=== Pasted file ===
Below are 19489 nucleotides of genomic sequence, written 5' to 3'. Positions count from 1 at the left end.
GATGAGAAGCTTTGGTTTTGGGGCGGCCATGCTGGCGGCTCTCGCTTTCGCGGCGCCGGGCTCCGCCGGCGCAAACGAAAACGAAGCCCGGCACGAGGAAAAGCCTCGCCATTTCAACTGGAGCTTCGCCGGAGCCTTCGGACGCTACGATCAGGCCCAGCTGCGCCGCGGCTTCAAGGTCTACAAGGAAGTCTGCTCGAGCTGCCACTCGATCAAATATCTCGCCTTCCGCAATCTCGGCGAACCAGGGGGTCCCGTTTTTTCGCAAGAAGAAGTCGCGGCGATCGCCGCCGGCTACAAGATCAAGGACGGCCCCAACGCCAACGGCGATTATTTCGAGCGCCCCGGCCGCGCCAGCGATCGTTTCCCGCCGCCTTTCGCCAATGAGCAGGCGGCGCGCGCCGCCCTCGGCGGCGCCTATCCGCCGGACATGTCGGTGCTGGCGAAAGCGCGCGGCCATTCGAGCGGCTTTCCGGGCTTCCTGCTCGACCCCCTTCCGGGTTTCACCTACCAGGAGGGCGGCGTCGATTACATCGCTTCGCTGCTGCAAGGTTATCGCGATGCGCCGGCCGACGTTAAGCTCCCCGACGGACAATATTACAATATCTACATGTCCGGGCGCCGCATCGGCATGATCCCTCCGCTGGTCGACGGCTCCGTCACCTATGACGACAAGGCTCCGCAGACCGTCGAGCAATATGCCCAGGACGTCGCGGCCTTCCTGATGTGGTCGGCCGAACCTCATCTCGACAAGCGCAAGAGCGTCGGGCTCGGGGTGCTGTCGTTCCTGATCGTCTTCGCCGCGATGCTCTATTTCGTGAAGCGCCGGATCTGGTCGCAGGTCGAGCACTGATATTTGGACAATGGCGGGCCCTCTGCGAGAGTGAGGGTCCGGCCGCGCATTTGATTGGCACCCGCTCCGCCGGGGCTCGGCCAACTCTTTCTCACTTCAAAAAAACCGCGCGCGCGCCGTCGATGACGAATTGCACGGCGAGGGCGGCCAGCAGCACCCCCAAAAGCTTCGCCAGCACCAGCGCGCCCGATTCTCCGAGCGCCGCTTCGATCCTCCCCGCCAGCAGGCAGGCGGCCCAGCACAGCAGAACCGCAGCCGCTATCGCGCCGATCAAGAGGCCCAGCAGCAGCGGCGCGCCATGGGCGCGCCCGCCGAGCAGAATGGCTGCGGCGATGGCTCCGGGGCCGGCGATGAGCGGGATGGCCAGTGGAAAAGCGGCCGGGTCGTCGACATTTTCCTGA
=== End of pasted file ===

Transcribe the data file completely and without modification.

Below are 19489 nucleotides of genomic sequence, written 5' to 3'. Positions count from 1 at the left end.
GATGAGAAGCTTTGGTTTTGGGGCGGCCATGCTGGCGGCTCTCGCTTTCGCGGCGCCGGGCTCCGCCGGCGCAAACGAAAACGAAGCCCGGCACGAGGAAAAGCCTCGCCATTTCAACTGGAGCTTCGCCGGAGCCTTCGGACGCTACGATCAGGCCCAGCTGCGCCGCGGCTTCAAGGTCTACAAGGAAGTCTGCTCGAGCTGCCACTCGATCAAATATCTCGCCTTCCGCAATCTCGGCGAACCAGGGGGTCCCGTTTTTTCGCAAGAAGAAGTCGCGGCGATCGCCGCCGGCTACAAGATCAAGGACGGCCCCAACGCCAACGGCGATTATTTCGAGCGCCCCGGCCGCGCCAGCGATCGTTTCCCGCCGCCTTTCGCCAATGAGCAGGCGGCGCGCGCCGCCCTCGGCGGCGCCTATCCGCCGGACATGTCGGTGCTGGCGAAAGCGCGCGGCCATTCGAGCGGCTTTCCGGGCTTCCTGCTCGACCCCCTTCCGGGTTTCACCTACCAGGAGGGCGGCGTCGATTACATCGCTTCGCTGCTGCAAGGTTATCGCGATGCGCCGGCCGACGTTAAGCTCCCCGACGGACAATATTACAATATCTACATGTCCGGGCGCCGCATCGGCATGATCCCTCCGCTGGTCGACGGCTCCGTCACCTATGACGACAAGGCTCCGCAGACCGTCGAGCAATATGCCCAGGACGTCGCGGCCTTCCTGATGTGGTCGGCCGAACCTCATCTCGACAAGCGCAAGAGCGTCGGGCTCGGGGTGCTGTCGTTCCTGATCGTCTTCGCCGCGATGCTCTATTTCGTGAAGCGCCGGATCTGGTCGCAGGTCGAGCACTGATATTTGGACAATGGCGGGCCCTCTGCGAGAGTGAGGGTCCGGCCGCGCATTTGATTGGCACCCGCTCCGCCGGGGCTCGGCCAACTCTTTCTCACTTCAAAAAAACCGCGCGCGCGCCGTCGATGACGAATTGCACGGCGAGGGCGGCCAGCAGCACCCCCAAAAGCTTCGCCAGCACCAGCGCGCCCGATTCTCCGAGCGCCGCTTCGATCCTCCCCGCCAGCAGGCAGGCGGCCCAGCACAGCAGAACCGCAGCCGCTATCGCGCCGATCAAGAGGCCCAGCAGCAGCGGCGCGCCATGGGCGCGCCCGCCGAGCAGAATGGCTGCGGCGATGGCTCCGGGGCCGGCGATGAGCGGGATGGCCAGTGGAAAAGCGGCCGGGTCGTCGACATTTTCCTGA